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Unravelled: The ins and out (goings) of responsible lending

13 November 2018

Written by Overseas Practitioner Craig Dewar

Very broadly speaking, current legislation relating to responsible lending says that a person must not recommend or make an 'unsuitable' loan to a consumer – an unsuitable loan being one that either does not meet the consumer's requirements and objectives, or imposes repayment obligations that they are unable to meet without substantial hardship. To comply with the legislation, the person must make 'reasonable inquiries about the consumer's requirements and objectives'. They must also make 'reasonable inquiries about the consumer's financial situation' and take 'reasonable steps to verify' the financial information given by the consumer.1

The evidence, according to the Commissioner in his Interim Report, shows the banks had often only considered the credit risk of the borrower, rather than the other things the legislation requires them to consider. It also shows that while the banks had taken steps to verify a borrower's income, they had not taken enough (or any) steps to verify the borrower's expenditure, relying far too heavily on general statistical benchmarks and the customer's own declarations.

One of the banks had argued that the complexity in verifying expenditure, as well as the costs involved, outweighed the value.

The Commissioner makes short shrift of this argument, suggesting that verification was often a simple exercise, since the bank (at least with respect to its own customers) already had the applicant's bank statements and financial history at hand and therefore could readily check the outgoings from their account.

But it is easy to see how the method of verifying expenditure the Commissioner says is required by law would indeed be a costly and complicated exercise. The Commissioner expects the banks in large part to ignore what the customer says about his or her expenses (as the information may not be credible), and to check each and every one of their bank statements for a true picture.

You might say, so what? That is what the law requires (or ought to require) so that customers are protected from banks and themselves. And, for the most part, we agree.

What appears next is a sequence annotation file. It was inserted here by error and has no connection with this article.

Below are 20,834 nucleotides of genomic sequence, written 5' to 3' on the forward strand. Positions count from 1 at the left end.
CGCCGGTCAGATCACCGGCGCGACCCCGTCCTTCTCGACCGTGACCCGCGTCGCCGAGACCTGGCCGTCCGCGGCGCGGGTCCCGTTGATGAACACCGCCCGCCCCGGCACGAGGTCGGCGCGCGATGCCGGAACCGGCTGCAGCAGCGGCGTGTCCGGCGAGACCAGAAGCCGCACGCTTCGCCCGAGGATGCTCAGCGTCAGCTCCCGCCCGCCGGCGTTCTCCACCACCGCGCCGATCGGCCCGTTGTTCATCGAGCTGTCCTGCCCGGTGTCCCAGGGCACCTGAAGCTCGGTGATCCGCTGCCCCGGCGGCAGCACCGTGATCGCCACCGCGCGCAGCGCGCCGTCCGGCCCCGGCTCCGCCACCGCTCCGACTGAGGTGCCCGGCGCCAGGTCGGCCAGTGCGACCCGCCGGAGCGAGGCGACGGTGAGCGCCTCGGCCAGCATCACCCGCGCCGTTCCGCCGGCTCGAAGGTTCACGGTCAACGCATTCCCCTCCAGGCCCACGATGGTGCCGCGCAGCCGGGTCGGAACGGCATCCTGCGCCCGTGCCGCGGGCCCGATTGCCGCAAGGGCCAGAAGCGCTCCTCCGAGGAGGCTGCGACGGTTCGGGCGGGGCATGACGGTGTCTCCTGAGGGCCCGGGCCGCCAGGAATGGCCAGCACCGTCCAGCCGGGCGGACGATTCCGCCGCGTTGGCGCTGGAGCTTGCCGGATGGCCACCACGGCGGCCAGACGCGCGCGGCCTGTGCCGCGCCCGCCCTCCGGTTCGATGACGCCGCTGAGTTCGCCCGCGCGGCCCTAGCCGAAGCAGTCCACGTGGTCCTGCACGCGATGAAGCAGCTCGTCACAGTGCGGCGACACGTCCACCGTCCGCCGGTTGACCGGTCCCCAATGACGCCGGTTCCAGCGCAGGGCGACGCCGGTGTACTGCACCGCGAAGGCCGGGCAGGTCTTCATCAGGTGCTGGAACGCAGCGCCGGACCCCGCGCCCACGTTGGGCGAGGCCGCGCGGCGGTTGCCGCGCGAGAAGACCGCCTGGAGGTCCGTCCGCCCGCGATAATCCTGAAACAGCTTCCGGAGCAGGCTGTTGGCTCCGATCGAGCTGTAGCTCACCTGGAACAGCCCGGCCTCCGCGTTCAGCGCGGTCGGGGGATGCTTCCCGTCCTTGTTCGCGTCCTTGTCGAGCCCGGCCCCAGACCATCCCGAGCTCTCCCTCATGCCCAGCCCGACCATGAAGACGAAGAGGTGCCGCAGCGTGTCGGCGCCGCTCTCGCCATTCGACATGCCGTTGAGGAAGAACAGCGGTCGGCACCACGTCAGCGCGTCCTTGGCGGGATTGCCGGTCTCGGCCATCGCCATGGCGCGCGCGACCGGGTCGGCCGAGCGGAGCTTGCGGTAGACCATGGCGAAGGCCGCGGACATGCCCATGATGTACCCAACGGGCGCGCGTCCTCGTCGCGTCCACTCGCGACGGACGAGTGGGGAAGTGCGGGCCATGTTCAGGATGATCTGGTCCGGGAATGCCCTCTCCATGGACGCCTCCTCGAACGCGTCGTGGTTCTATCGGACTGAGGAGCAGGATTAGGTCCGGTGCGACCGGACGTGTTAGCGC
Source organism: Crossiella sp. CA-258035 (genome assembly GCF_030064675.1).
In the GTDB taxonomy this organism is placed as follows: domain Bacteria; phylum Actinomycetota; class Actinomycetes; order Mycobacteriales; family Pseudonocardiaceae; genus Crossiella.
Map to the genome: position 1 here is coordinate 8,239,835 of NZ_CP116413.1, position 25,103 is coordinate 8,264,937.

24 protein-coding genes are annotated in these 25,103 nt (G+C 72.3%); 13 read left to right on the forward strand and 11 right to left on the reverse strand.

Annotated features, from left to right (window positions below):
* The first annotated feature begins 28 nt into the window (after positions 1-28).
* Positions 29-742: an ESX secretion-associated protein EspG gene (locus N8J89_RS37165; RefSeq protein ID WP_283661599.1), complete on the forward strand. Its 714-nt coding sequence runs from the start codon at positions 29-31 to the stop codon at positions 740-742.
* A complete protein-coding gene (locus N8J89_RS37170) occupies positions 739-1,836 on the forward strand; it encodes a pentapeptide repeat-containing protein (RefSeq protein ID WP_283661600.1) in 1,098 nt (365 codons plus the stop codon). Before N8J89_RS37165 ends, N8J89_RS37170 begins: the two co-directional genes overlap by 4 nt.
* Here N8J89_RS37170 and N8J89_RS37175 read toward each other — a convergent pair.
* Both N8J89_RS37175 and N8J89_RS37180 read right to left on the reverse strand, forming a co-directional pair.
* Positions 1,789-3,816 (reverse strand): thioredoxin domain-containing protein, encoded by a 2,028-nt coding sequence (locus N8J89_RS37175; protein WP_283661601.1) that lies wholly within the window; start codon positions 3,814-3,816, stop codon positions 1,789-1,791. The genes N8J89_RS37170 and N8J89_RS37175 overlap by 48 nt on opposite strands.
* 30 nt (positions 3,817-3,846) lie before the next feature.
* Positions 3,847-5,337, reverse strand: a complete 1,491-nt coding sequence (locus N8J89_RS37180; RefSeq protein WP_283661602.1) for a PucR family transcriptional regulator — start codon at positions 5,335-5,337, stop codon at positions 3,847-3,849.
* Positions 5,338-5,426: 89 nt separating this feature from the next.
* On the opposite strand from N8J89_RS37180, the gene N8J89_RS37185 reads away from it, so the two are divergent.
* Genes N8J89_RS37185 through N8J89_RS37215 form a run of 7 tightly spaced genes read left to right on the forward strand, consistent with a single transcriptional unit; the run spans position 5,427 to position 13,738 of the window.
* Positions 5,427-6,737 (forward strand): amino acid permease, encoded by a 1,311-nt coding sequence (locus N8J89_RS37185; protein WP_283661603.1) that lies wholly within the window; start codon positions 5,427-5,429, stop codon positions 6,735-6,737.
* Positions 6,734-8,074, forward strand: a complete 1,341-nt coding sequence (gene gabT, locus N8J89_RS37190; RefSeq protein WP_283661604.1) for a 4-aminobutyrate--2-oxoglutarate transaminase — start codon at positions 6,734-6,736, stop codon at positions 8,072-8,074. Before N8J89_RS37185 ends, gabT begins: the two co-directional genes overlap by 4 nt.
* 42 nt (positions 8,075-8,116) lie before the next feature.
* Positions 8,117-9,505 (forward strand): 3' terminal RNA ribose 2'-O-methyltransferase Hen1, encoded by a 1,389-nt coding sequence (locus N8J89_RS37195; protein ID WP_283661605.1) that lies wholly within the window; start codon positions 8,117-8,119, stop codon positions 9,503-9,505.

Self-evidently, however, banks lend money so as to recover the money lent, to recover their costs and expenses in operating their business, and to make a profit. If any one of these objectives cannot be met, or are – through overregulation – systemically put at risk, there will be no credit.

Some balancing of interests is, therefore, necessary, particularly at any stage that changes are to be made to legislation arising from the Commissioner's findings.

As credit is an important ingredient in growing an economy, regulation must be cost-effective, it must be proportionate to the harm it seeks to address, and must take into consideration other imperatives (in addition to customer protection) such as competition and efficiency.

No doubt, the Commissioner believes these things too.

Footnote
  1. Section 117 of the National Consumer Credit Protection Act 2009.

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AFCA's powers and obligations – 'systemic issues'
In his Interim Report, Commissioner Hayne rejected claims that misconduct in the financial services sector was the fault of 'a few bad apples' and did not raise 'broader or systemic concerns'. Commissioner Hayne's comments made me think about AFCA and what it can do (and must do) about 'systemic issues' identified in the course of handling complaints. Read more>>

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